Top Shelf – Cover to cover and stem to stern, there’s no better friend on board.

Porthole’s Monday Mantra


Top Shelf

Cover to cover and stem to stern, there’s no better friend on board.

I’m bringing my own. And I don’t care how heavy it is and I don’t care if I don’t finish it, I refuse to board a ship to find a limited or lackluster selection.

Wait…you think I’m talking about booze, don’t you? Wrong. I’m talking about books! And bringing your own book is the only way to cruise.

Cruise ship library shelves may be filled but too often they’re filled with out of date bestsellers or dry, 1,000-page travel tomes (which is probably why you often find people out cold and snoring on the overstuffed easy chairs in most cruise ship libraries — there’s nothing good to read). Just look at all the Sidney Sheldon titles. Seriously. Sure, that scene from Memories of Midnight where the woman hates her husband so much that she frames him by stabbing herself at the beach house and hiding the knife in his closet and then somehow manages to stagger out to the ocean to die is pretty cool, but we all read that when Nixon was in the White House.

Granted, sometimes you get lucky. Like the time I found the out-of-print, never-available-in-the-U.S.-to-begin-with Fallen Hero hardcover by my favorite author Peter May in Silver Whisper’s library a few years back. But more often than not, it’s row upon row of Jackie Collins paperbacks and I, for one, wouldn’t even use one of those to reserve a deck chair.

So here are my suggestions for choosing your cruise ship reading material:

Recommendations. Be careful! I once took a friend’s suggestion and it wasn’t until I was en route to a Mediterranean cruise that I realized the book was my least-favorite genre: science fiction. News flash! Delta Sky Magazine does not hold one’s attention for eight solid hours.

Go for the Real Thing: My e-reader has frozen enough times to convince me to leave it home. As they say, a book — a real book — doesn’t need a battery.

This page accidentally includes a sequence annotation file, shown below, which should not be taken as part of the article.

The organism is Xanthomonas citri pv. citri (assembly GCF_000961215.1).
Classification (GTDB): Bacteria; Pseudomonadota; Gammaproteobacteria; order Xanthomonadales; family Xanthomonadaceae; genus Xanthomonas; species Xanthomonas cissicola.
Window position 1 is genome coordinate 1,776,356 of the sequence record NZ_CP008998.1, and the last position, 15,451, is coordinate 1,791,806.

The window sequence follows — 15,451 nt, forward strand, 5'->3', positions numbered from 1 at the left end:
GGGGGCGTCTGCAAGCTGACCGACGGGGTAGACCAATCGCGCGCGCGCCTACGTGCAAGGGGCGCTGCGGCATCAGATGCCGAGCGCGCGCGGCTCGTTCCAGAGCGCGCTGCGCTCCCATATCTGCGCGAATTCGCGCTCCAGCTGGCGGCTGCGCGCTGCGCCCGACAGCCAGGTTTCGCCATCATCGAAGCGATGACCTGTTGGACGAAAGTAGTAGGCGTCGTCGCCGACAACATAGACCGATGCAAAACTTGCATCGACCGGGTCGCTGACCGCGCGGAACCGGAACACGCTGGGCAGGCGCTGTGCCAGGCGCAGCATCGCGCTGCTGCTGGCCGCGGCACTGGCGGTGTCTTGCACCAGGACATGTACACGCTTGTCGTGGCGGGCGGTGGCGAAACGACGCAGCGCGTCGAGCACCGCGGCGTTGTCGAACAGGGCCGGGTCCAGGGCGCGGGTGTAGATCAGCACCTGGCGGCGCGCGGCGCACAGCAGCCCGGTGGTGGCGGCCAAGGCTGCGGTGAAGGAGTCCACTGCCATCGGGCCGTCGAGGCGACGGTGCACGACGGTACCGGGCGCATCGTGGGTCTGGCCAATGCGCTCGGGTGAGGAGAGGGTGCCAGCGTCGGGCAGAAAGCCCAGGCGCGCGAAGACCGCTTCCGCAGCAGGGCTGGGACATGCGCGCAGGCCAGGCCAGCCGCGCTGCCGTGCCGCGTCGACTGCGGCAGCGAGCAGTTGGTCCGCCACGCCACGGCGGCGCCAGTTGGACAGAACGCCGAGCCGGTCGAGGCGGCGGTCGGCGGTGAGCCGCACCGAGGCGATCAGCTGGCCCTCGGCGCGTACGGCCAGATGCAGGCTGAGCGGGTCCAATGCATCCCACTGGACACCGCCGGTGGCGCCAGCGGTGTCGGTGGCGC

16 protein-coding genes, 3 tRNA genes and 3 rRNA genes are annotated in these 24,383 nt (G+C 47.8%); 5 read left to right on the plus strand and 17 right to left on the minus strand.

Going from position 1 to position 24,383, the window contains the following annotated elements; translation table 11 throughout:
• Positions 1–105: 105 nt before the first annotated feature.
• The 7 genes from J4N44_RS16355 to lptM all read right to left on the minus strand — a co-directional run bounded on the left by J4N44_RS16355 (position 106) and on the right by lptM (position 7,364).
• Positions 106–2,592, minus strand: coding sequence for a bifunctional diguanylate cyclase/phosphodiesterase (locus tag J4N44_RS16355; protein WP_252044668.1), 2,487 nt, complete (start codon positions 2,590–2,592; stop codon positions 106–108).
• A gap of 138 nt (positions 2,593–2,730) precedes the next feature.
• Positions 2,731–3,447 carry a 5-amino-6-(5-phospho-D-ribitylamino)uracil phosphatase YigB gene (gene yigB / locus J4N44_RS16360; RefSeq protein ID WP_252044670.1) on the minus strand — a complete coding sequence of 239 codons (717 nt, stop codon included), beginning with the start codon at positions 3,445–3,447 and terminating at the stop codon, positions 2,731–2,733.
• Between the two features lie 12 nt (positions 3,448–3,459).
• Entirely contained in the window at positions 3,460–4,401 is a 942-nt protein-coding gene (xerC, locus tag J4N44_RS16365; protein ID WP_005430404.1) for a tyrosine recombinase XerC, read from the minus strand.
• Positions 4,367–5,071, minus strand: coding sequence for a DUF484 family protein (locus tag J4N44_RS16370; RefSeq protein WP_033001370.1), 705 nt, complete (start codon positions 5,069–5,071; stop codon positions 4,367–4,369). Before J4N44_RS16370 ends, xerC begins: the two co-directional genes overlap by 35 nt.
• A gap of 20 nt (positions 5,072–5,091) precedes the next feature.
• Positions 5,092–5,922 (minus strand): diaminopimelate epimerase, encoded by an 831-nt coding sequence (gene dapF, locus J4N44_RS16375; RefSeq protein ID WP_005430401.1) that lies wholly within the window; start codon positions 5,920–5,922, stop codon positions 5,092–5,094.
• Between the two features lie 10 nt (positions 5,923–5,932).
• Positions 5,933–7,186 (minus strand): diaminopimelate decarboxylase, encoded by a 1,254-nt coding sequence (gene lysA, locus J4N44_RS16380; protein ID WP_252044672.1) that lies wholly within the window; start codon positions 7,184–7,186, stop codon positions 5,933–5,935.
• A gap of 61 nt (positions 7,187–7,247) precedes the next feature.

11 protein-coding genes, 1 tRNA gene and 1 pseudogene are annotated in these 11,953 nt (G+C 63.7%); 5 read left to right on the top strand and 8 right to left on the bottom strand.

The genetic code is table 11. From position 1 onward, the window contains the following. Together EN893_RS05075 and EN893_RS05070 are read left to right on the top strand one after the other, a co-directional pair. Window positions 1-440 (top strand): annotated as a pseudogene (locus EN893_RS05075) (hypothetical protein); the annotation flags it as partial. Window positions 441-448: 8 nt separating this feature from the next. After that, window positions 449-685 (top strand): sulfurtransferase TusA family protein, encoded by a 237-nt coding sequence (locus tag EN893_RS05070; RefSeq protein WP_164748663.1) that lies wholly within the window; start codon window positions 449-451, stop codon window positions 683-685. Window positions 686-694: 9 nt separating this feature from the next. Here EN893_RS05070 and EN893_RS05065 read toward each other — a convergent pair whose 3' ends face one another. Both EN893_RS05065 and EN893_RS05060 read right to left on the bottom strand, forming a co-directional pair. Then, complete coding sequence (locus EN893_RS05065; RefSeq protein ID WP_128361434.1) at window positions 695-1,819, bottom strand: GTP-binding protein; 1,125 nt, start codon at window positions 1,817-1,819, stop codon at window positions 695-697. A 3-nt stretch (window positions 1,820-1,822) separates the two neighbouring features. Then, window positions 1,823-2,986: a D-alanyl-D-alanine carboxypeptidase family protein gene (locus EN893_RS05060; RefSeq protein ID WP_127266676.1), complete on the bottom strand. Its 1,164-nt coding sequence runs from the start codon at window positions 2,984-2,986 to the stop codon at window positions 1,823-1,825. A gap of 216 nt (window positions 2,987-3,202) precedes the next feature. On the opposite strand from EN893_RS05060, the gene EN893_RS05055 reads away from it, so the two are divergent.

-Buy Local: If you forgot to BYOB, browse the bookshops in port and ask sales personnel for the best of local authors. Chances are the writer will capture the essence of the area and its people a lot better than those lame shots you’ve been snapping with your iPhone.

Cruise Settings: If the thought of murder on a cruise ship doesn’t disturb you, seek out a nautical backdrop. Search modern authors like Laurence Block, Carl Hiaasen, and David Barry, all of whom have written novels set aboard ship, or classic ones like Agatha Christie.

In three weeks, I’m off to Thessaloniki, Greece, to board Europa 2. I have no idea what clothes or shoes I’m packing, but I know with certainty that I’ll be taking Michael Connolly — or at least his new book, The Crossing — along with me … and I’m looking forward to the book almost as much as the cruise.


— Judi Cuervo


Photo: Tom Bayly

What’s your favorite reading on board? Let us know in the comments below!

Judi Cuervo is a New York City native who fell in love with cruising in 1976 during her first sailing aboard Carnival Cruises’ Mardi Gras. Twenty years later, she began her freelance cruise writing gig and, since that time, has covered mass market, ultra-premium, riverboat and expedition ships for regional, national and international publications as well as cruise websites.